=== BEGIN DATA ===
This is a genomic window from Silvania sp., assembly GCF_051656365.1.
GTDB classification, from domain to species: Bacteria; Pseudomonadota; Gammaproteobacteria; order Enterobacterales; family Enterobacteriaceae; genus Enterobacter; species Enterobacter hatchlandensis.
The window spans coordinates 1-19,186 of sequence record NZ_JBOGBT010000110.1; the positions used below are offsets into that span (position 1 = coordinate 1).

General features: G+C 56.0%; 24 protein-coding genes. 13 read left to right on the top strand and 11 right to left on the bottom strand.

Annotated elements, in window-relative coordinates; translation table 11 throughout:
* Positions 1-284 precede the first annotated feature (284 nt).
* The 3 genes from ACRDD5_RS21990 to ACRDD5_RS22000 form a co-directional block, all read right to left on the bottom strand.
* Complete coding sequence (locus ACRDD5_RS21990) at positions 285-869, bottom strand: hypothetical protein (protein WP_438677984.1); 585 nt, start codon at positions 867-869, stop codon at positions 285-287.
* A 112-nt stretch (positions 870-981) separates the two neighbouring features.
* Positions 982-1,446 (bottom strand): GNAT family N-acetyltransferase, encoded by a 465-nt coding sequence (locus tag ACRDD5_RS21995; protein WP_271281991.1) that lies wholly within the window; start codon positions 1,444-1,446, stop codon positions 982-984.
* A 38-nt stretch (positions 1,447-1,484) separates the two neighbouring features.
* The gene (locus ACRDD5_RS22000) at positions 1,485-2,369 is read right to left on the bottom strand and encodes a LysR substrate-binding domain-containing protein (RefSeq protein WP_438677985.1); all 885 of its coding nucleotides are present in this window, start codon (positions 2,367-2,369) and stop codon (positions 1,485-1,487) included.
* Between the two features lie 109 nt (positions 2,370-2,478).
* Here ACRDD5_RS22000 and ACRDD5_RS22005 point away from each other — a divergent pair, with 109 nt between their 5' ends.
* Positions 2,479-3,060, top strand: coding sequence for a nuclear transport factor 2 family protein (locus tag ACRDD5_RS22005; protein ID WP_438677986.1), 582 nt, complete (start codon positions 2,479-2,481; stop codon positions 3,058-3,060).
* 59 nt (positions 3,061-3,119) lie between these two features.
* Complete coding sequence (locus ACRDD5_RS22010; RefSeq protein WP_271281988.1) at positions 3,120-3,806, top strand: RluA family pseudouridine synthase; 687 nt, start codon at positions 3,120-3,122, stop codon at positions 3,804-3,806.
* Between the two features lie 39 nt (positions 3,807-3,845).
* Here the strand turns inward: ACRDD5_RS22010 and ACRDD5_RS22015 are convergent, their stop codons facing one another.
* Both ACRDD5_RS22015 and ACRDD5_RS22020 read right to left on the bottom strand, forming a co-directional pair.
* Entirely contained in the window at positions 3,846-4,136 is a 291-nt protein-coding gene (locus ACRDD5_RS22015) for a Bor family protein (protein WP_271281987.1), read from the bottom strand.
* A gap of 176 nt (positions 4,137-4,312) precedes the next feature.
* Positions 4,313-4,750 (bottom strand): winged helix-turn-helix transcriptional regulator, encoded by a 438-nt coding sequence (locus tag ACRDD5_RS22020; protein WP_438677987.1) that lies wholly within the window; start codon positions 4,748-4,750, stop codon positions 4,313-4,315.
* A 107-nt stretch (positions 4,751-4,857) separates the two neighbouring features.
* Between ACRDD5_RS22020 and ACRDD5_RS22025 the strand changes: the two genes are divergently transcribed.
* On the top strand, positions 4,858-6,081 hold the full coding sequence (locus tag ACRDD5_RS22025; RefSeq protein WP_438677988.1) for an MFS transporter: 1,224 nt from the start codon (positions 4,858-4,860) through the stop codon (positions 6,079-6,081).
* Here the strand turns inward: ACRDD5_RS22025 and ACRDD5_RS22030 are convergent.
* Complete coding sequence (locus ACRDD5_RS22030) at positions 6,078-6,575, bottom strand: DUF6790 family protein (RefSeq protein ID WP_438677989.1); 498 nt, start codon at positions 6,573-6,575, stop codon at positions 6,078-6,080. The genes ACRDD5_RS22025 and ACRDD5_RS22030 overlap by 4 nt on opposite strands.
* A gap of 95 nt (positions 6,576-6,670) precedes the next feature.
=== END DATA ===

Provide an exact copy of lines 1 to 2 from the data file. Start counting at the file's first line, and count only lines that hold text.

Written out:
This is a genomic window from Silvania sp., assembly GCF_051656365.1.
GTDB classification, from domain to species: Bacteria; Pseudomonadota; Gammaproteobacteria; order Enterobacterales; family Enterobacteriaceae; genus Enterobacter; species Enterobacter hatchlandensis.